Summer’s coming, which means the interns will be starting to arrive at financial industry companies around Australia.
Many will probably think in just a few short weeks they’ll be inking deals over $200 bottles of champagne, before popping down to Ryan’s Bar and telling all their friends they’re “in investment banking”.
In reality they’ll probably just work heaps of hours and do all the things no one else wants to do, picking up valuable on-the-job experience but watching everyone else do the fun things.
Being clear on what to expect is important to avoid disappointment. So we asked some people who have not been in the industry long what they wished they’d been told before they started, and whether the reality matched their expectations.
One source, who works at a full-service stock broker said the things which surprised him were as follows:
- the amount of cold calling he had to do
- the compliance and regulation he had to deal with
- the people above you being “border-line retarded”
- having to get to know people who would inevitably be fired
- the countless silly questions new staff asked.
He said: “Truthfully, I got past all of these issues pretty quickly but they are a massive pain in the arse.”
The frustrating thing about compliance, he said, was you couldn’t suggest anything without following up with a ream of warnings which were almost embarrassingly obvious. It’s kind of like the financial world’s equivalent of coffee cups that say: “Caution: Hot.”
“Or more to the point having to state the f — g obvious to sophisticated investors and borderline insult their intelligence all in the name of being compliant.”
Brokers sometimes take in a lot of staff and whittle them down over time, until they are left with meanest selling-machines possible. Which is why this source said it was disheartening to begin to get to know people, when they could be gone pretty soon.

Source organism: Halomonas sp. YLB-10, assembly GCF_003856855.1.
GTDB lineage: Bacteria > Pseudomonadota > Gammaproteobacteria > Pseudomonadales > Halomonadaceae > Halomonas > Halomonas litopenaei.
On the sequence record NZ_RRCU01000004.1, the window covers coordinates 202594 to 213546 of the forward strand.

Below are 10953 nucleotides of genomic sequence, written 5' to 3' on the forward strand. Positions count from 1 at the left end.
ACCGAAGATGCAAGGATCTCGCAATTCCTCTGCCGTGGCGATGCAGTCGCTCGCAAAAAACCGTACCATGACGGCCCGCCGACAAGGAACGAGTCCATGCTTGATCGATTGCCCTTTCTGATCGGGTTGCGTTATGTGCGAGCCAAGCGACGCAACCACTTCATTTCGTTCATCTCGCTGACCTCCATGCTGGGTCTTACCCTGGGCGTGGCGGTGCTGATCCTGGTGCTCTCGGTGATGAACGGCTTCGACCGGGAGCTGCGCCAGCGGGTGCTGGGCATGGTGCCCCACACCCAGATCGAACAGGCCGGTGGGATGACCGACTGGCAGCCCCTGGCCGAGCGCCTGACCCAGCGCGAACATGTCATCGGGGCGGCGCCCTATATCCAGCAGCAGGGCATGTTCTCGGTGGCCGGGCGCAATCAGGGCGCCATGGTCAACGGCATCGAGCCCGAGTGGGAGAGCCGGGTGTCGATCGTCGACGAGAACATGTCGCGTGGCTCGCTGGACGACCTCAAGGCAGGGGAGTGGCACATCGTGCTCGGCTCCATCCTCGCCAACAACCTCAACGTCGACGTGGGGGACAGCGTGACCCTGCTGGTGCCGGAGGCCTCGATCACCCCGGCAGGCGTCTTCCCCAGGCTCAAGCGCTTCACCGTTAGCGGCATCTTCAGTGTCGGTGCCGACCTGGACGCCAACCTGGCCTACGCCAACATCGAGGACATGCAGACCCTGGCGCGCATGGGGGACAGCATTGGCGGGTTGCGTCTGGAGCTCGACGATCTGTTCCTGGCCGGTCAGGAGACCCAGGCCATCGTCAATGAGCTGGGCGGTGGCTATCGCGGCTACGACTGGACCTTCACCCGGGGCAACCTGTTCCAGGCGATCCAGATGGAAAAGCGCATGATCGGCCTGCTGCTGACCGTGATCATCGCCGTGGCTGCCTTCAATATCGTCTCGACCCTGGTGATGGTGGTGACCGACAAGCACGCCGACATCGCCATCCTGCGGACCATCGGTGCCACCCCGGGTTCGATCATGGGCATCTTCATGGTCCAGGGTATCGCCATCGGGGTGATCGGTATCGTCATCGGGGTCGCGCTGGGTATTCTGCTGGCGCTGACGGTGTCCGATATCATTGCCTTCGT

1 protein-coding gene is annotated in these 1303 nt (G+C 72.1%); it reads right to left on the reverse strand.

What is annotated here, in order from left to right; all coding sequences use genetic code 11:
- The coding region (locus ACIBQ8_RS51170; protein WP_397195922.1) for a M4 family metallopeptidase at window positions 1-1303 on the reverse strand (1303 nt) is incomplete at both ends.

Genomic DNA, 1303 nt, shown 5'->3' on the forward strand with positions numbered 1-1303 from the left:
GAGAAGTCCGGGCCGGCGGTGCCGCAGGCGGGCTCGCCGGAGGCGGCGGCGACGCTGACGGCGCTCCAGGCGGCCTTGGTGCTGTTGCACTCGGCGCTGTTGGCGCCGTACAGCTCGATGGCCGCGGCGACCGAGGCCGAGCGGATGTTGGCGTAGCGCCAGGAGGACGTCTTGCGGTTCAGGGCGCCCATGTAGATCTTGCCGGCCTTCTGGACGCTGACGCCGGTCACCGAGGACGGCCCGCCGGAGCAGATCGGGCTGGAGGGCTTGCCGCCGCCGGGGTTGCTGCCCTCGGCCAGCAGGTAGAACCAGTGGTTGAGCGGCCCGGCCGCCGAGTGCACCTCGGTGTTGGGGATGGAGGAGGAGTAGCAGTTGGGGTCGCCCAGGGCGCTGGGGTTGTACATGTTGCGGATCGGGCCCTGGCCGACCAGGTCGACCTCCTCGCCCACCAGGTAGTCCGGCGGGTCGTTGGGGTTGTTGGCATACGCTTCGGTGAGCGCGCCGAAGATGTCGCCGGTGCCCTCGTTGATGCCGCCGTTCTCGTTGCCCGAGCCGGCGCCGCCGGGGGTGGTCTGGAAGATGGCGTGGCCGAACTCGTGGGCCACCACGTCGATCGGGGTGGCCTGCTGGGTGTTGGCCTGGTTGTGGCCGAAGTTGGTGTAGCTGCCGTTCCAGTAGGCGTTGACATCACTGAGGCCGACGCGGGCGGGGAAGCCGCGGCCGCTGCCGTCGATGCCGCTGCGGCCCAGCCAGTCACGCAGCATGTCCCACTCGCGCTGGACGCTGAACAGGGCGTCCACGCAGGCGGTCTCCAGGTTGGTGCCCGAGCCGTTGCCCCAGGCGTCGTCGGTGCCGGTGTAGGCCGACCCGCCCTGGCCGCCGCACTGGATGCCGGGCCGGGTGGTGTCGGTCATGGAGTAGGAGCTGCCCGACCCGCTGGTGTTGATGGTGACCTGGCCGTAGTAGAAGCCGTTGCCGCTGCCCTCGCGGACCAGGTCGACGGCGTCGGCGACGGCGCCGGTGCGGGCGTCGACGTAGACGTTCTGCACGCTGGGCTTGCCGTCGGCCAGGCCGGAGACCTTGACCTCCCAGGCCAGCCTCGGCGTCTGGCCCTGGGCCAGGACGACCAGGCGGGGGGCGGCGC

“I just distance myself from them.
“The worst is when someone starts working for you, he is kind of good at his job but a great bloke. You get on the piss a few times and then the company reviews him, you stick your neck out for him, and he gets saved.
“Then you warn him and a week later you have to sack him and look like the soft pr — k who thought that guy was any good.”
We also spoke to a currency trader, who said what most surprised him was that the job wasn’t the The Wolf of Wall Street movie playing out before his eyes every day.
“I feel that professionalism could not be expressed enough, as you don’t get plastered with all your mates and turn up hungover.
“That sort of ties into misconceptions. The industry is not one big Hollywood flick. People don’t make huge bonuses like they used to, and all the partying and company cards do not tend to exist.”
“I know people some people are having a good time, but it’s a lot of hard work.”
One thing this trader said he wished he’d been told was that personal experiences — whether they were academic, sporting or social — would help him deal with the pressure and emotion of the job.
“Experiences are very underestimated … how you can deal with the emotion of it all, or what you could draw from in other lives?”
Basically, if you do well you’re going to get paid a lot. But you also work long hours, and very hard.
“The guys at the top who get paid a lot, they have worked incredibly hard for a long time. I don’t think that is said enough. They have sacrificed family time and lifestyle to get there.
“I think coming in I could see that I was going to make money, and hopefully a lot. But I feel that is what everyone expects, they don’t realise how much is ahead of them to get to that holy grail.”
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